NEW YORKERS PAY some of the country’s highest overall tax bills. So how come a new study finds this state has one of the fairest tax systems in the nation? Just thinking about it can make your head hurt.
The study on taxation fairness is from the non-partisan Institute on Taxation and Economic Policy. It looks at how the state and local tax burden is distributed across all taxpayers in each state based on their income. It shows that the lower your income is, the more of what you earn goes to pay taxes. It also demonstrates that states have the ability to reduce that inequality… if their leaders want to. And it’s not just about poor people. The middle class gets clobbered, too. The details are at ww.itep.org/whopays.
One feature that puts New York among the dozen states ranked as the fairest is our progressive income tax. But if the distribution of the tax burden is considered fair here, imagine how middle class and lower income taxpayers get screwed in the least fair states like Washington, Florida and Texas. And after all the economic storms of recent years, how did New York sustain this allegedly fairer tax system? One key player has been Sheldon Silver, the speaker of the state Assembly for the last two decades.
Over the last few days all three of the members of the Assembly whose districts include parts of Columbia County called for Mr. Silver to resign as speaker following his arrest on federal corruption charges January 22 and now he reportedly has agreed to relinquish his powerful office. And while our Assembly delegation was absolutely right to demand his exit, his departure as the speaker is not the solution to the problem Mr. Silver represents, regardless of whether he’s guilty of these charges.
Mr. Silver has been a strong force in state government for funding services, programs and protections paid for from the state’s major source of revenue, the progressive income tax. He’s often cited as the liberal protector who resists budget cuts proposed by fiscally conservative governors. He is also seen as a counterweight to the state Senate, usually controlled by Republicans except for a short time recently when a small gang of larcenous Democrats grabbed the reins of power in that house.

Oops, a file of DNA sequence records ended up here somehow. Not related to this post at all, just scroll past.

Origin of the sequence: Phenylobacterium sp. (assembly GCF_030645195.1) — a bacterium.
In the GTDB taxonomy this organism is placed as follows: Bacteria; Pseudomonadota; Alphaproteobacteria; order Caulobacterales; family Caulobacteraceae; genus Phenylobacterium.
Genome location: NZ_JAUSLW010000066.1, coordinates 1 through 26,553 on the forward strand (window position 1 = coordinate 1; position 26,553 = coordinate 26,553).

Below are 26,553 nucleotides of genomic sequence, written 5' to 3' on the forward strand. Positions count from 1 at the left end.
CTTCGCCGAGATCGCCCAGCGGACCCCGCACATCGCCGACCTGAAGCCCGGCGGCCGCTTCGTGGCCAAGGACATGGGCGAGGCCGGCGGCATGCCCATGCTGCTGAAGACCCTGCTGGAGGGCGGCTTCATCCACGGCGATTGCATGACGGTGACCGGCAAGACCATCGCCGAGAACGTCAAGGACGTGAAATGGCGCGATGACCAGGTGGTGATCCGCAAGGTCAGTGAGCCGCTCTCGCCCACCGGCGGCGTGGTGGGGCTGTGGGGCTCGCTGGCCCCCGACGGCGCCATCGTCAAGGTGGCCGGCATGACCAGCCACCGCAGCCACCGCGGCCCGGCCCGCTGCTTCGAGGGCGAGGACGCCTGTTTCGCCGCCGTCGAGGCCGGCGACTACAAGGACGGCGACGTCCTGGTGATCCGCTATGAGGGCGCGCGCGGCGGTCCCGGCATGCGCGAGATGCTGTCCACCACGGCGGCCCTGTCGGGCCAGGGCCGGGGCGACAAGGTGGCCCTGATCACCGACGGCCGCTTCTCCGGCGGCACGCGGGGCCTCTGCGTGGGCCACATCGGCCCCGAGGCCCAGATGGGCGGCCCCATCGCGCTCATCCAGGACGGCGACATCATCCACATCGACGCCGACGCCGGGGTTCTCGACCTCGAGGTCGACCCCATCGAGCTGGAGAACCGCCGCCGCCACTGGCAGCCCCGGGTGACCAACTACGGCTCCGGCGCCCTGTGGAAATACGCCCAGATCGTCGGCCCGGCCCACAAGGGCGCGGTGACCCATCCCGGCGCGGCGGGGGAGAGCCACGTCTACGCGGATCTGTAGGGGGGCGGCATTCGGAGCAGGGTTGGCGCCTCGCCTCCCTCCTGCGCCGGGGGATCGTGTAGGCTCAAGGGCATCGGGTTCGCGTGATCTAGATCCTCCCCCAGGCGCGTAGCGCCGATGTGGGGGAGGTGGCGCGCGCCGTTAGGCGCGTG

But the 35-page criminal complaint against Mr. Silver suggests his agenda was driven by greed not service to the public. What’s worse, his schemes to enrich himself, allegedly by as much as $6 million over the last decade, may not have violated the laws that he helped write, no matter what the charges say.
This gets personal. A couple of dozen colleagues and I lost our newspaper jobs in 2009 in worst of the recession. That was not Mr. Silver’s fault. But the next year his fees for private legal work that the feds now call bogus rose by nearly half a million dollars. At that same time a lot of good people were still out of work or living on meager benefits. We all thought Mr. Silver was on our side, and he’d probably insist he was.
The guy didn’t have to take a vow of poverty. But as the most powerful legislative leader in Albany, he has been leveraging his government position for years in order to make a small fortune on the side. Imagine what that has cost us taxpayers. Think of all the lost state revenue from the inside deals he and possibly others made. All the sweetheart contracts and phony fees. That’s money that never made it to the state treasury where it could have been used to make this a fairer state–maybe a cheaper place to live, too.
The problem isn’t one party. Mr. Silver, a self-dealing Democrat, has Republican counterparts who’ve used high office as a personal piggy bank. Some of this is human nature, but the state’s laws and rules are rigged to encourage bad behavior and hide what lawmakers don’t want us to see.
The ethical lapses of state government can’t be fixed all at once and won’t stay fixed without public vigilance, but there’s one step that could begin to address the problem right away. Let’s demand a provision in the new budget saying that no legislators will be paid after April 1 unless they file sworn publicly available statements verifying the names and addresses of every person, firm or organization that gave them or any account they control anything of value in the previous year. Considering what’s happened, that’s fair, isn’t it?